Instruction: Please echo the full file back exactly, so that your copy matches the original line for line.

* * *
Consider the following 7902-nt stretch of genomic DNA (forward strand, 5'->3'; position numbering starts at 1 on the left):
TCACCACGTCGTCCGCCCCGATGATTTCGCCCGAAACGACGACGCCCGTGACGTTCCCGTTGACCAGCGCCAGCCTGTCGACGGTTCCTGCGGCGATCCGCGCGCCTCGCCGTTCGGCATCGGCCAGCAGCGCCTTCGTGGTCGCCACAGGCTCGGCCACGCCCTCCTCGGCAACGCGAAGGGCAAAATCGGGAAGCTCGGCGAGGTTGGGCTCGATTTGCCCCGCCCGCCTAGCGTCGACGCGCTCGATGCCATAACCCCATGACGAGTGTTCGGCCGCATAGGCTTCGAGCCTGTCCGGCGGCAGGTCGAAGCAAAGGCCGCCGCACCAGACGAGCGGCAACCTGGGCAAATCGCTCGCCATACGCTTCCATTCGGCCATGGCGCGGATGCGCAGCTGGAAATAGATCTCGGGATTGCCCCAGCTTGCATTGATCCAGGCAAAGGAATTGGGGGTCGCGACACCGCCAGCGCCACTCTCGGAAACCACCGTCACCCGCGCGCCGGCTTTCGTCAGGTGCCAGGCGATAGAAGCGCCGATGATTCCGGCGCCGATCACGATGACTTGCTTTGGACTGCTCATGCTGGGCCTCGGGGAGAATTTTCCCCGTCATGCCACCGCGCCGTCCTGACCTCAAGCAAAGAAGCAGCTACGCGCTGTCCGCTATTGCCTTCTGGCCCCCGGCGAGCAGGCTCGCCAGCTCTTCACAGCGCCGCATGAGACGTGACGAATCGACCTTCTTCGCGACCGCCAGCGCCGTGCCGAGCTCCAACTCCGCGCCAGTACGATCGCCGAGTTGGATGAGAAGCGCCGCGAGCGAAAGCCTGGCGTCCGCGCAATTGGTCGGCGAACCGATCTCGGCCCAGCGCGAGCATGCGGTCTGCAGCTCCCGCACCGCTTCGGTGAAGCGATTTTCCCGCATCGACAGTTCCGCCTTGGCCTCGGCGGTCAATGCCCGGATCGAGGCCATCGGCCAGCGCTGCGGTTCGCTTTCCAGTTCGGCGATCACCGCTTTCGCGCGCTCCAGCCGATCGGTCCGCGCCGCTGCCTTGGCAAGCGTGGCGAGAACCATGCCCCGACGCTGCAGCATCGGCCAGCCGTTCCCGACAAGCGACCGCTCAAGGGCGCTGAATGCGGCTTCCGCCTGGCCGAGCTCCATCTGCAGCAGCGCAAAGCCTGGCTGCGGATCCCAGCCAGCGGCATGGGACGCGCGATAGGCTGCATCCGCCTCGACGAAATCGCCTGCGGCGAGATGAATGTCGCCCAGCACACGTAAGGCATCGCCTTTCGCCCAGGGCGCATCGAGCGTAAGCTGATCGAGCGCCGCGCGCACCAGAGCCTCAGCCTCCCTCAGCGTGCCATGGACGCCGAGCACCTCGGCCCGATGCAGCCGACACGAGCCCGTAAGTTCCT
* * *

Consider the following 7902-nt stretch of genomic DNA (forward strand, 5'->3'; position numbering starts at 1 on the left):
TCACCACGTCGTCCGCCCCGATGATTTCGCCCGAAACGACGACGCCCGTGACGTTCCCGTTGACCAGCGCCAGCCTGTCGACGGTTCCTGCGGCGATCCGCGCGCCTCGCCGTTCGGCATCGGCCAGCAGCGCCTTCGTGGTCGCCACAGGCTCGGCCACGCCCTCCTCGGCAACGCGAAGGGCAAAATCGGGAAGCTCGGCGAGGTTGGGCTCGATTTGCCCCGCCCGCCTAGCGTCGACGCGCTCGATGCCATAACCCCATGACGAGTGTTCGGCCGCATAGGCTTCGAGCCTGTCCGGCGGCAGGTCGAAGCAAAGGCCGCCGCACCAGACGAGCGGCAACCTGGGCAAATCGCTCGCCATACGCTTCCATTCGGCCATGGCGCGGATGCGCAGCTGGAAATAGATCTCGGGATTGCCCCAGCTTGCATTGATCCAGGCAAAGGAATTGGGGGTCGCGACACCGCCAGCGCCACTCTCGGAAACCACCGTCACCCGCGCGCCGGCTTTCGTCAGGTGCCAGGCGATAGAAGCGCCGATGATTCCGGCGCCGATCACGATGACTTGCTTTGGACTGCTCATGCTGGGCCTCGGGGAGAATTTTCCCCGTCATGCCACCGCGCCGTCCTGACCTCAAGCAAAGAAGCAGCTACGCGCTGTCCGCTATTGCCTTCTGGCCCCCGGCGAGCAGGCTCGCCAGCTCTTCACAGCGCCGCATGAGACGTGACGAATCGACCTTCTTCGCGACCGCCAGCGCCGTGCCGAGCTCCAACTCCGCGCCAGTACGATCGCCGAGTTGGATGAGAAGCGCCGCGAGCGAAAGCCTGGCGTCCGCGCAATTGGTCGGCGAACCGATCTCGGCCCAGCGCGAGCATGCGGTCTGCAGCTCCCGCACCGCTTCGGTGAAGCGATTTTCCCGCATCGACAGTTCCGCCTTGGCCTCGGCGGTCAATGCCCGGATCGAGGCCATCGGCCAGCGCTGCGGTTCGCTTTCCAGTTCGGCGATCACCGCTTTCGCGCGCTCCAGCCGATCGGTCCGCGCCGCTGCCTTGGCAAGCGTGGCGAGAACCATGCCCCGACGCTGCAGCATCGGCCAGCCGTTCCCGACAAGCGACCGCTCAAGGGCGCTGAATGCGGCTTCCGCCTGGCCGAGCTCCATCTGCAGCAGCGCAAAGCCTGGCTGCGGATCCCAGCCAGCGGCATGGGACGCGCGATAGGCTGCATCCGCCTCGACGAAATCGCCTGCGGCGAGATGAATGTCGCCCAGCACACGTAAGGCATCGCCTTTCGCCCAGGGCGCATCGAGCGTAAGCTGATCGAGCGCCGCGCGCACCAGAGCCTCAGCCTCCCTCAGCGTGCCATGGACGCCGAGCACCTCGGCCCGATGCAGCCGACACGAGCCCGTAAGTTCCT